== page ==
The sterile aesthetics feed into the story of SUPERHOT, which reveals a more complex tale than one would think. Framing the narrative around an office mate passing you an illegal crack of a corporate simulation game, the unnamed protagonist runs through each of the 25 different scenarios after some back-and-forth chat on what appears to be an early 90’s computer. Things go quickly off the rails once the program warns you not to continue, but due to the addictive gameplay, our protagonist can’t help but press on. Without giving anything away; don’t be surprised if you are left asking, “What the hell was that?”
I would have liked to see the narrative aspects punched up just a bit, as the main campaign of SUPERHOT comes in at less than two hours. Those concerned with the lack of content should fear not, as it follows the Papers, Please method of adding post-campaign bonus gameplay modes that will more than whet your appetite. A series of Challenge Modes offers up the same 25 maps with unique hooks, including the basics of speedrun and time-based challenges to skill-based challenges like Katana’s Only and Hardcore Mode, to absolute insanity like No Restarts Mode. Furthermore, an Endless Mode complete with a variety of maps tests your ability to take on a near-infinite number of oncoming AI.
SUPERHOT feeds into the competitive nature of humanity, especially with its variety of bonuses. Thankfully, baked into the full release is the ability to upload your real-time map runs (or edited clips) onto the “Killstagram” website. Gameplay running in real time looks stylish, and the portal offers a multitude of ways to share your clips on social media sites in an instant.
SUPERHOT does the unthinkable by bringing an excellent slow motion experience to a genre that focuses on quickening the tempo.
People bemoaned Sony and Microsoft when they revealed their consoles carried multimedia streaming functions, but games like this are the reason they are important tools for independent developers. SUPERHOT operates on an advanced level far beyond the normal capabilities of the FPS genre because none other strives for a unique flow. Combat is like a dance; you need to learn the choreography to perfect it. At the same time, different players will tailor the moves to their style, with a level design that provides a multitude of options to come out on top.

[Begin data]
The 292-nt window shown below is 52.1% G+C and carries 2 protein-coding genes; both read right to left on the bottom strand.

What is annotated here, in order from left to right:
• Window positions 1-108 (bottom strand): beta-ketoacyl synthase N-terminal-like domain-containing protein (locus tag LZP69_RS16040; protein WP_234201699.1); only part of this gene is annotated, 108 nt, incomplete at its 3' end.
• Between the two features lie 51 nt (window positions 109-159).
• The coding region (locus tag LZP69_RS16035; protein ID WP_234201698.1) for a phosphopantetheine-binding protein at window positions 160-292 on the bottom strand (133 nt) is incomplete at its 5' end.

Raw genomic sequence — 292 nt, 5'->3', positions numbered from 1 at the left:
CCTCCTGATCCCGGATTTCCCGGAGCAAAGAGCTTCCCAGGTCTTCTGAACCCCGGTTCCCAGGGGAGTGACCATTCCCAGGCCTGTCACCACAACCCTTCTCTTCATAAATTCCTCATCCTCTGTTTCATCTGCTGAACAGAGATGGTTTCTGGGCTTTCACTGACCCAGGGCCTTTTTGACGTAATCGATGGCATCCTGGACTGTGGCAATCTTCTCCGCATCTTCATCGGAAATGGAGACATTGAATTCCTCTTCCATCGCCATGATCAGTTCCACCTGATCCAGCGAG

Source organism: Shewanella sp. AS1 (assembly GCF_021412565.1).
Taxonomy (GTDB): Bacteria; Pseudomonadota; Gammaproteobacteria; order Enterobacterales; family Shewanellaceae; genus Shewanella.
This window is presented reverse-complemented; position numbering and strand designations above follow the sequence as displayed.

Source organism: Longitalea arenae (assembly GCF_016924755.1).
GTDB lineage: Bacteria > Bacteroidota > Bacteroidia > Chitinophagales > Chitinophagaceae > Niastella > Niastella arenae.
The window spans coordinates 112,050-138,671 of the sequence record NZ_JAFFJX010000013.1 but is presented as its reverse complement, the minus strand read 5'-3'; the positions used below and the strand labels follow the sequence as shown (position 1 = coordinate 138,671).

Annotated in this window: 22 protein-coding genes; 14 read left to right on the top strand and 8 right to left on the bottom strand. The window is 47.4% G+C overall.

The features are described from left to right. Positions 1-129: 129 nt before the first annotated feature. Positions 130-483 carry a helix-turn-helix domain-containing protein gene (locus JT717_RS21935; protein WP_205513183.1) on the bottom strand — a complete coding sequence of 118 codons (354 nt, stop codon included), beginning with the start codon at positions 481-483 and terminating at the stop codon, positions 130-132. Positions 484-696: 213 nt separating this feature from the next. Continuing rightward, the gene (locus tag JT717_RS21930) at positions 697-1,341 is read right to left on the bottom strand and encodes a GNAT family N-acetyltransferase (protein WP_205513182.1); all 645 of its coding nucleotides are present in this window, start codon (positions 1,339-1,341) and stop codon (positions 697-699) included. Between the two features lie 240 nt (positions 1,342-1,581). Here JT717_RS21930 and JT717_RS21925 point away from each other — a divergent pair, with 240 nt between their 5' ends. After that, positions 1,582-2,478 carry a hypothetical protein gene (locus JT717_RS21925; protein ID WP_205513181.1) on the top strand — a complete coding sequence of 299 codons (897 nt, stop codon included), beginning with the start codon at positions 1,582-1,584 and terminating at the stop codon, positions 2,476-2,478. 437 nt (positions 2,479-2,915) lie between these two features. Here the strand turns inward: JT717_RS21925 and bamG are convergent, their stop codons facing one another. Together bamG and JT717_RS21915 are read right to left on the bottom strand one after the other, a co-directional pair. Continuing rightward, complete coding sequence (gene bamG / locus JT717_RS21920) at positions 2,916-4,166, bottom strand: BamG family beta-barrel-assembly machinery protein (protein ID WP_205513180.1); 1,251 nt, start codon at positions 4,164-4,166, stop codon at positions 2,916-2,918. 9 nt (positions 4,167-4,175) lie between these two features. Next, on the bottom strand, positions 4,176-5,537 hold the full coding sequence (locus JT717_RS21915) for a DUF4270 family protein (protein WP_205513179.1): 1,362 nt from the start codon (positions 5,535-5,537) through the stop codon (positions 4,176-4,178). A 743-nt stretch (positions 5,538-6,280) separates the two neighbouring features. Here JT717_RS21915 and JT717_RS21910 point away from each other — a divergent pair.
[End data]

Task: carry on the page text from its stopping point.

Going into this review, I had wondered what the full release version would bring that adds depth beyond bullets, guys in red and an unbelievably addictive “Super. Hot.” exclamation. While certainly subverting my expectations with a story that plays more like 1984 than Hackers, I couldn’t help but want a richer focus on blending the two aspects together. For the most part, they are split like church and state, having the player creep towards their dystopian fun mostly separated itself from each gameplay mission (with a few late-game exceptions). Weaving the two together throughout would help balance things out.
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Ultimately, one can’t help but count their blessings. SUPERHOT does the unthinkable by bringing an excellent slow motion experience to a genre that focuses on quickening the tempo. By slowing things down, the SUPERHOT Team created the thinking man’s shooter, emphasizing slow-time strategy over going in guns-a-blazing. Adding support for virtual reality down the line, players will certainly feel immersed in a world that will test the limits of their mental cognition in conjunction with a deft, calculated reaction.
“It was the most innovative shooter I’ve played in years.”
That’s how the creators want me to praise the game, for reasons I wish not to share due to spoiler concerns. As simple as it is to turn their suggestion down, I have to agree with them. The game takes on the dynamics of the first-person shooter and flips it on its head, infusing puzzle elements by manipulating time to your benefit. A short, but intriguing campaign is balanced with a fair number of repeatable challenge modes, providing dozens of hours of replayability. With levels designed to expand the mind and make you think outside the box, SUPERHOT is a welcomed change to the by-the-numbers FPS genre.
A full retail copy of the “Trial version,” acting as the full release version, was provided to GameSided for the purpose of this review. Click here to learn more about our Review Policy.